APEIR Attending the EcoEID Research and Policy Forum
5 December 2013 Manila
Manila. September 2013. APEIR as one of the research networks in Asia had an opportunity to attend the Ecohealth Emerging Infectious Disease Initiative (EcoEID) Project Research and Policy Forum, in Manila, Philippines, from 15-20 September 2013. This event was hosted by Research Institute for Tropical Medicine (RITM) with support from International Development Research Center (IDRC).
In general, the EcoEID event aims to provide a forum for knowledge exchange andlearning process amongst EIDs researchers, experts, and policy makers; as well as to discuss emerging diseases and lessons learned from EIDs research; and finally to enhance capacity building on research translation and policy development, program guidelines and community health promotion.
The event was attended by researchers from Asian countries such as China, Cambodia, Indonesia, Lao PDR, Myanmar, Thailand, Philippines and Vietnam. In this event the participants visited one of the EcoEID projects and attended conference(s) and workshops. The sites of EcoEID projects visited by the attendants were Bancao-Bancao, BagongSilang, San Pedro, Cabayungan and Sicsican on Palawan Island.
Palawan is known as the last frontier of the Philippines. Since the turn of the century, it has experienced rapid changes in land uses, especially from tourism sectors. It results the increase of commercial airlines from only three daily flights per day in 2006 to eighteen daily flights in peak t season. Therefore, it brought a great concern toward the spread of vector-borne diseases, because they morbidity. Palawan used to contribute up to 40% of the total malaria cases in the Philippines. Although the numbers have decreased significantly, the five species of malaria were found there including the fifth malaria parasite, Plasmodium knowlesi. Since 2000, the number of dengue cases has increase, and the outbreaks have happened in all over Palawan. The famous outbreaks of chikungunya have also been found here. This makes, other mosquito-borne diseases reports are acute encephalitic syndromes and filariasis.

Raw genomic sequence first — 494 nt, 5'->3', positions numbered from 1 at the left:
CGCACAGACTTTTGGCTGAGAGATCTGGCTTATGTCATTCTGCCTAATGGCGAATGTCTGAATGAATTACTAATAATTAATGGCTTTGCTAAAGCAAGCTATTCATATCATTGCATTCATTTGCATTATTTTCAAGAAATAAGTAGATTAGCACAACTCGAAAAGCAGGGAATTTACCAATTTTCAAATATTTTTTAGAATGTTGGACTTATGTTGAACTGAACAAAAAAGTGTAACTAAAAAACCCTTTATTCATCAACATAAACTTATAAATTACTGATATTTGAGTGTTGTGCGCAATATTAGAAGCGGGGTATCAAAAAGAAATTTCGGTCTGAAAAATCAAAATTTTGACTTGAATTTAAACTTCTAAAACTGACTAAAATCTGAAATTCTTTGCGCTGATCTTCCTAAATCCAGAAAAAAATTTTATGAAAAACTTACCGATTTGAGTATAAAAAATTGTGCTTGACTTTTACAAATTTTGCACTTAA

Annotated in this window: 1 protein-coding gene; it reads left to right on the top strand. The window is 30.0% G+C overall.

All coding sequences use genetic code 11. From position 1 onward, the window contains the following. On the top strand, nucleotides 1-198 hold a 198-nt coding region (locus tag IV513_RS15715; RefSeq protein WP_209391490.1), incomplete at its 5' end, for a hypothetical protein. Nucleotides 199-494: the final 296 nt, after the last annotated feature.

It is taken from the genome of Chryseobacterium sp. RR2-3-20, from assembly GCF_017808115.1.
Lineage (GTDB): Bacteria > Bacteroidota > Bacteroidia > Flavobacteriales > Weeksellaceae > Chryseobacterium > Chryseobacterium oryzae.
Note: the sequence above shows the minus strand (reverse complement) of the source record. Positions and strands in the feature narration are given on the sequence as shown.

During the first day of the event, on behalf of APEIR, Ms. Pornpit presented the introduction of APEIR to audiences, followed by other development partners and research groups. In the next session, the participants discuss and share their experiences and knowledge translation efforts; learn from each other’s failure and listen from decision maker’s perspective as research user.
Another important discussion is about the possibility of networking, partnership and other forms of collaboration among researchers, country and disciplines. Most of the researchers agreed on the usefulness of Ecohealth approach and the idea of 3M (Multi-country, Multi-discipline and Multi-sector) on EIDs research, because, most of the EIDs are trans-boundary disease and risk factors.
On the second day, APEIR team had an opportunity to visit one the important laboratory and research facility to fight EIDs in Philippines; Research Institute for Tropical Medicine in Manila. During the visit, APEIR team discussed extensively regarding the EID research program in Manila and the research areas on EIDs in the Philippines.
In conclusion, APEIR saw this event as a way to pursue its mission through developing strong regional partnership that generates multi-disciplinary and collaborative research on emerging infectious diseases in Asia, based on Eco health/one health concept. The event became a media to accommodate the researchers, to exchange ideas and share experiences as well as to expand network amongst them. Last but not least, this knowledge sharing hopefully can help to reduce the threat of EIDs among the countries, especially those who are poor and marginalized groups in the region. (AND)
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